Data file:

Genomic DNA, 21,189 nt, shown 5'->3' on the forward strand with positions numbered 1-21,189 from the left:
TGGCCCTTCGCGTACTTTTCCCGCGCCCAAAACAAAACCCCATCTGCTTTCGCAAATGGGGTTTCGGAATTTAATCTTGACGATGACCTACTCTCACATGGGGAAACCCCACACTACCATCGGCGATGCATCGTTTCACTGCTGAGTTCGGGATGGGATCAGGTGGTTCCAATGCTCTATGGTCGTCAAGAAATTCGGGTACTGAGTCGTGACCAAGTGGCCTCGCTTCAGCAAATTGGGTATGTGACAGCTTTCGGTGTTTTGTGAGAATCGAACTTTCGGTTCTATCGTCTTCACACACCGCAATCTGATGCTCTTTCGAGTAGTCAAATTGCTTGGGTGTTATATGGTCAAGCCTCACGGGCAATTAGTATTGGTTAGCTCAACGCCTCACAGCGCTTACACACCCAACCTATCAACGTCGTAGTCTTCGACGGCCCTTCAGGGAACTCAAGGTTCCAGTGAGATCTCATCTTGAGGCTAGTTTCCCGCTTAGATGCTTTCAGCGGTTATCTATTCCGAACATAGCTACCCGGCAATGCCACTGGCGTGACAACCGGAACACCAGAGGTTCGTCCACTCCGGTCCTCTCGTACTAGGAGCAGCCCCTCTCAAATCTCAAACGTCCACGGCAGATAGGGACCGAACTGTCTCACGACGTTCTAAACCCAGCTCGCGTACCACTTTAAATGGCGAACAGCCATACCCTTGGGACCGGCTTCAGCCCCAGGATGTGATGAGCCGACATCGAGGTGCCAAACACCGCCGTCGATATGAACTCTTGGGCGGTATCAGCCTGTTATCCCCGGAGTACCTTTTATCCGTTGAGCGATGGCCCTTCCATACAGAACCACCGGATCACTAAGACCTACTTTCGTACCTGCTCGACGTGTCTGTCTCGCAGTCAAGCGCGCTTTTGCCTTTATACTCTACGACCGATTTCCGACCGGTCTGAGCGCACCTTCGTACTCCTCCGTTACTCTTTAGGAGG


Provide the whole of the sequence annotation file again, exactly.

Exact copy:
Genomic DNA, 21,189 nt, shown 5'->3' on the forward strand with positions numbered 1-21,189 from the left:
TGGCCCTTCGCGTACTTTTCCCGCGCCCAAAACAAAACCCCATCTGCTTTCGCAAATGGGGTTTCGGAATTTAATCTTGACGATGACCTACTCTCACATGGGGAAACCCCACACTACCATCGGCGATGCATCGTTTCACTGCTGAGTTCGGGATGGGATCAGGTGGTTCCAATGCTCTATGGTCGTCAAGAAATTCGGGTACTGAGTCGTGACCAAGTGGCCTCGCTTCAGCAAATTGGGTATGTGACAGCTTTCGGTGTTTTGTGAGAATCGAACTTTCGGTTCTATCGTCTTCACACACCGCAATCTGATGCTCTTTCGAGTAGTCAAATTGCTTGGGTGTTATATGGTCAAGCCTCACGGGCAATTAGTATTGGTTAGCTCAACGCCTCACAGCGCTTACACACCCAACCTATCAACGTCGTAGTCTTCGACGGCCCTTCAGGGAACTCAAGGTTCCAGTGAGATCTCATCTTGAGGCTAGTTTCCCGCTTAGATGCTTTCAGCGGTTATCTATTCCGAACATAGCTACCCGGCAATGCCACTGGCGTGACAACCGGAACACCAGAGGTTCGTCCACTCCGGTCCTCTCGTACTAGGAGCAGCCCCTCTCAAATCTCAAACGTCCACGGCAGATAGGGACCGAACTGTCTCACGACGTTCTAAACCCAGCTCGCGTACCACTTTAAATGGCGAACAGCCATACCCTTGGGACCGGCTTCAGCCCCAGGATGTGATGAGCCGACATCGAGGTGCCAAACACCGCCGTCGATATGAACTCTTGGGCGGTATCAGCCTGTTATCCCCGGAGTACCTTTTATCCGTTGAGCGATGGCCCTTCCATACAGAACCACCGGATCACTAAGACCTACTTTCGTACCTGCTCGACGTGTCTGTCTCGCAGTCAAGCGCGCTTTTGCCTTTATACTCTACGACCGATTTCCGACCGGTCTGAGCGCACCTTCGTACTCCTCCGTTACTCTTTAGGAGG